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McClelland v. Commissioner of Social Security

United States District Court, M.D. Florida

May 1, 2017

KERRY MYERS MCCLELLAND, Plaintiff,
v.
COMMISSIONER OF SOCIAL SECURITY, Defendant.

          MEMORANDUM OF DECISION

          GREGORY J. KELLY UNITED STATES MAGISTRATE JUDGE

         Kerry McClelland, on behalf of her minor daughter, V.M. (the “Claimant”), appeals to the District Court a final decision of the Commissioner of Social Security (the “Commissioner”) denying her application for Supplemental Security Income (“SSI”). Doc. No. 8. Claimant argues that the Commissioner erred by: 1) failing to consider new evidence submitted for the first time to the Appeals Council; 2) not considering Claimant's financial limitations when noting her lack of medical treatment; 3) failing to properly consider Ms. McClelland's testimony and Claimant's school records reflecting her mental performance; and 4) failing to develop the record by not ordering a consultative medical examination at any point in the administrative process. Doc. No. 28 at 15-18, 20-22, 27-30, 33-35. Claimant requests that the Commissioner's decision be reversed for an award of benefits as of the alleged onset date or, in the alternative, be reversed and remanded for further proceedings. Id. at 37. For the reasons set forth below, the Commissioner's decision is REVERSED and REMANDED for further proceedings.

         I. PROCEDURAL BACKGROUND

         On October 19, 2012, Claimant filed an application for SSI. R. 168. Claimant alleges a disability onset date of January 30, 2001. Id. On December 26, 2012, Claimant's application was denied. R. 117. On January 16, 2013, Claimant filed a request for reconsideration. R. 124. On March 7, 2013, Claimant's application was denied upon reconsideration. R. 126. On April 30, 2013, Claimant filed a request for a hearing before the Administrative Law Judge (the “ALJ”). R. 132. On September 29, 2014, Claimant attended a hearing before the ALJ. R. 51-88. On January 2, 2015, the ALJ issued an unfavorable decision. R. 31-46. On February 6, 2015, Claimant filed a request for review of the ALJ's decision. R. 27. On April 26, 2016, the Appeals Council denied review. R. 1-5. On June 2, 2016, Claimant filed the operative complaint against the Commissioner and initiated this appeal. Doc. No. 8.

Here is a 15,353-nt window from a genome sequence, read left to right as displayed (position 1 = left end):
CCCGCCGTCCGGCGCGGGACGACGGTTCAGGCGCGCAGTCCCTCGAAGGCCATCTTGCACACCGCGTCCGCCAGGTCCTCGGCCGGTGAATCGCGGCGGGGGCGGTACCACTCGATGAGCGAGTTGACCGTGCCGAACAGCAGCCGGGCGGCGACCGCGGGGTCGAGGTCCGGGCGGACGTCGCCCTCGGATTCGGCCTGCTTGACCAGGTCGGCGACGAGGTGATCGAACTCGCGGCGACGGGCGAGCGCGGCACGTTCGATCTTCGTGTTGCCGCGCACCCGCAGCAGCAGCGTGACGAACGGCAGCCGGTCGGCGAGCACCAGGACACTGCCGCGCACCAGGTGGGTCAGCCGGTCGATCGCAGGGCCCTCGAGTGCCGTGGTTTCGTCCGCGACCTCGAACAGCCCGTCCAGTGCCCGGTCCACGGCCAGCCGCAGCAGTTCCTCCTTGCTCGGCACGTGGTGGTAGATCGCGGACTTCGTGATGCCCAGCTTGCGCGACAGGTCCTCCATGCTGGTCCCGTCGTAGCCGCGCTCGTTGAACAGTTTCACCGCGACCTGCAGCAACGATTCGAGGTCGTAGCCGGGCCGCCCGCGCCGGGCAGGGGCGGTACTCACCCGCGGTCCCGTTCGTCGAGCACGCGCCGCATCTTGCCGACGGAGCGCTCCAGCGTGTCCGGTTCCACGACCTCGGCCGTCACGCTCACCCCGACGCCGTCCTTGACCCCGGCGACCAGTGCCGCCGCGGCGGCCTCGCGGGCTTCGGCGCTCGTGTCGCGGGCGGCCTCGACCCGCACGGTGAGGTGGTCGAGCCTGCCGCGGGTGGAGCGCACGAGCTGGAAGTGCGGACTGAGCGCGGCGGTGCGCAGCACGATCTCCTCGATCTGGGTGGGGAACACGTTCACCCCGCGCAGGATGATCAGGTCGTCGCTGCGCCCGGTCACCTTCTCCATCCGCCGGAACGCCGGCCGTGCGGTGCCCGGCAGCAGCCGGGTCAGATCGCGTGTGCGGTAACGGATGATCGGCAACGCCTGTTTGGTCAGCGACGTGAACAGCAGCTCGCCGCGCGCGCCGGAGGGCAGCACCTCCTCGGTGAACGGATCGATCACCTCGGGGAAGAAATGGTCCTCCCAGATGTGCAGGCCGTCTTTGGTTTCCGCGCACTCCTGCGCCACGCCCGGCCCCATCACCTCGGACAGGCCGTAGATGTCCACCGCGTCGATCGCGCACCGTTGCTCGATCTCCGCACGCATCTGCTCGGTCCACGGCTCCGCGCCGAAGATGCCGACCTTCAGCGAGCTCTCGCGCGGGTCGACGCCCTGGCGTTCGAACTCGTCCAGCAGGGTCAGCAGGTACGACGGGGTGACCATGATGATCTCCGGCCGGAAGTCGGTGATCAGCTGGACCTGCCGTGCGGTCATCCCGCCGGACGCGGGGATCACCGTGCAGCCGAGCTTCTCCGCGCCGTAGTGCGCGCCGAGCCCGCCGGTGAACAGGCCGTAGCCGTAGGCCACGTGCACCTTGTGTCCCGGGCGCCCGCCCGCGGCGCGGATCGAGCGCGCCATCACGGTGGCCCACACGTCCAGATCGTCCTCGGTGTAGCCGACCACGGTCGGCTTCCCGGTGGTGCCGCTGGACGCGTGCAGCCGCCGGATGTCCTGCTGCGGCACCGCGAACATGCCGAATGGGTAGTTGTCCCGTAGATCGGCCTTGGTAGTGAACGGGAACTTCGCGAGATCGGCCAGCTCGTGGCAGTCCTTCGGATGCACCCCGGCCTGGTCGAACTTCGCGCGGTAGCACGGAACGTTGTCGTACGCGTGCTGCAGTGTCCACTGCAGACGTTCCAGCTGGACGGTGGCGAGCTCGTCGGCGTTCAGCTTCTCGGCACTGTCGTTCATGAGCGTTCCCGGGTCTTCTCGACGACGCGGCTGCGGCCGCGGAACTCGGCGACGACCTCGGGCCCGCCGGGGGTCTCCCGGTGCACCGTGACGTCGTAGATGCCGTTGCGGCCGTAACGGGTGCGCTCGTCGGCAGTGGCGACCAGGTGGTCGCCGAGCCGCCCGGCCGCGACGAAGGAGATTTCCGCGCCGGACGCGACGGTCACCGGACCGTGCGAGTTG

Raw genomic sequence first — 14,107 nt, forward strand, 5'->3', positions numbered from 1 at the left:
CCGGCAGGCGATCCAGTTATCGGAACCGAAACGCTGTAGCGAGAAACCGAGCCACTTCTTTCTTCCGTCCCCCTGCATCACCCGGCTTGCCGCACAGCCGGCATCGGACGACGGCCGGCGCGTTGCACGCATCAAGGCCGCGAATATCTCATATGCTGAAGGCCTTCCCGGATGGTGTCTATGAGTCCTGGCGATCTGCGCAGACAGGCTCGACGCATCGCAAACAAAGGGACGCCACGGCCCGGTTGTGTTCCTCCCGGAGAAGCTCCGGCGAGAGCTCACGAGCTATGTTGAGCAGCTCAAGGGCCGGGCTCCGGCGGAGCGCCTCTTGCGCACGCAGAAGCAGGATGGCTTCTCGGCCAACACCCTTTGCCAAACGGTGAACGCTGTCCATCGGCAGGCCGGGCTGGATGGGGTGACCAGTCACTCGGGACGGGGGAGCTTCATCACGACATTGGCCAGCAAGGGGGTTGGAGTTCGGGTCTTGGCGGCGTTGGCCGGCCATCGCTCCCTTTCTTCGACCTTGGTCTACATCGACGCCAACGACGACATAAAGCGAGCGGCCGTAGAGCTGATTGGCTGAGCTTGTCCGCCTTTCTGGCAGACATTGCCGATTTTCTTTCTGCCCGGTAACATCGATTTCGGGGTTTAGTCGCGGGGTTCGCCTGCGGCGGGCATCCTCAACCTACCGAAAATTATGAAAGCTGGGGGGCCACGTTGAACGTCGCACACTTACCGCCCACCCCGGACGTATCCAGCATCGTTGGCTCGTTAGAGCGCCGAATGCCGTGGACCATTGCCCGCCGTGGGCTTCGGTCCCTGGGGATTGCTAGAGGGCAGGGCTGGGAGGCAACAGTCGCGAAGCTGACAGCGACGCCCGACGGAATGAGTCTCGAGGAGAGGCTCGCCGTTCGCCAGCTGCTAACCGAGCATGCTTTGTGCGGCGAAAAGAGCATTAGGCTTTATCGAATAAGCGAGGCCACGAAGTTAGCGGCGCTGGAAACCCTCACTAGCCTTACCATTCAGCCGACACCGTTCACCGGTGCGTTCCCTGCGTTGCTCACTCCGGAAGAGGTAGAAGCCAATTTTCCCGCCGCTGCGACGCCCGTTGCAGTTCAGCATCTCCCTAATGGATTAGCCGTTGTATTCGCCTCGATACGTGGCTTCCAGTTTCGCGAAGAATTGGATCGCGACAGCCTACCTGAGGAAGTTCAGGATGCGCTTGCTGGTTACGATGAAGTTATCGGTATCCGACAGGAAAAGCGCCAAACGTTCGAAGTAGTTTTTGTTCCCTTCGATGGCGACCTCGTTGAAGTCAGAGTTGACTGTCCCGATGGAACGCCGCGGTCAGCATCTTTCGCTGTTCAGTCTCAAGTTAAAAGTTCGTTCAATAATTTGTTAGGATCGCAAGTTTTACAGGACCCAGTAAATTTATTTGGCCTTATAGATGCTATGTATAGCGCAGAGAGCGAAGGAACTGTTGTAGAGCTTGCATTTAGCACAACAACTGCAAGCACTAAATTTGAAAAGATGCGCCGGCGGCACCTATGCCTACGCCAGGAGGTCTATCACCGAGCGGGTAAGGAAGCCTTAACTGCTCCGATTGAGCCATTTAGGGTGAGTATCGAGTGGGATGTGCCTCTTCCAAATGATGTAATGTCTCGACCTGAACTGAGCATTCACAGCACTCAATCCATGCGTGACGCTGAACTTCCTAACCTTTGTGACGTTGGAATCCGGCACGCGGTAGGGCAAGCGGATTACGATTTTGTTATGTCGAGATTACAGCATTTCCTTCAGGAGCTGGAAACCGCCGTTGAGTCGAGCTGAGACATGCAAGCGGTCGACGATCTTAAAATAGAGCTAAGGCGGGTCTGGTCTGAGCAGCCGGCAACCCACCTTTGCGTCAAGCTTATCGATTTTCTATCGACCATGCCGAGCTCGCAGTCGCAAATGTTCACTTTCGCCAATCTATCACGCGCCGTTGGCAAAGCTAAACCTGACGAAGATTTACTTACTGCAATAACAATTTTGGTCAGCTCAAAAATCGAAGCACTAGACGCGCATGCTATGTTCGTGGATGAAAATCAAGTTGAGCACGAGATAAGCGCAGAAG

II. EVALUATION OF A MINOR'S DISABILITY

         For a child under the age of eighteen to be entitled to SSI, that child must have “a medically determinable physical or mental impairment, which results in marked and severe functional limitations, and which can be expected to result in death or which has lasted or can be expected to last for a continuous period of not less than [twelve] months.” Fontanez ex rel. Fontanez v. Barnhart, 195 F.Supp.2d 1333, 1345 (M.D. Fla. 2002) (citing 42 U.S.C. § 1382c(a)(3)(C)(i)). In making such a determination, the ALJ uses a three-step analysis. Espinoza ex rel. J.E. v. Astrue, No. 8:07-cv-2003-T-HTS, 2009 WL 331600, at *1 (M.D. Fla. Feb. 10, 2009). A “child is considered disabled if he or she: 1) is not engaged in substantial gainful activity; 2) has a medically determinable impairment that is severe; and 3) the impairment meets, medically equals, or functionally equals a [listed impairment].” Id. When considering whether an impairment functionally meets a listed impairment at step three, the Commissioner considers six domains of functioning: 1) acquiring and using information; 2) attending to and completing tasks; 3) interacting and relating with others; 4) moving about and manipulating objects; 5) caring for oneself; and 6) health and physical well-being. Id. (citing 20 C.F.R. § 416.926a (b)(1)). An impairment functionally equals a listed impairment if the child has “‘marked' limitations in two domains of functioning or an ‘extreme' limitation in one domain.” Id. (citing 20 CFR § 416.926a(a)).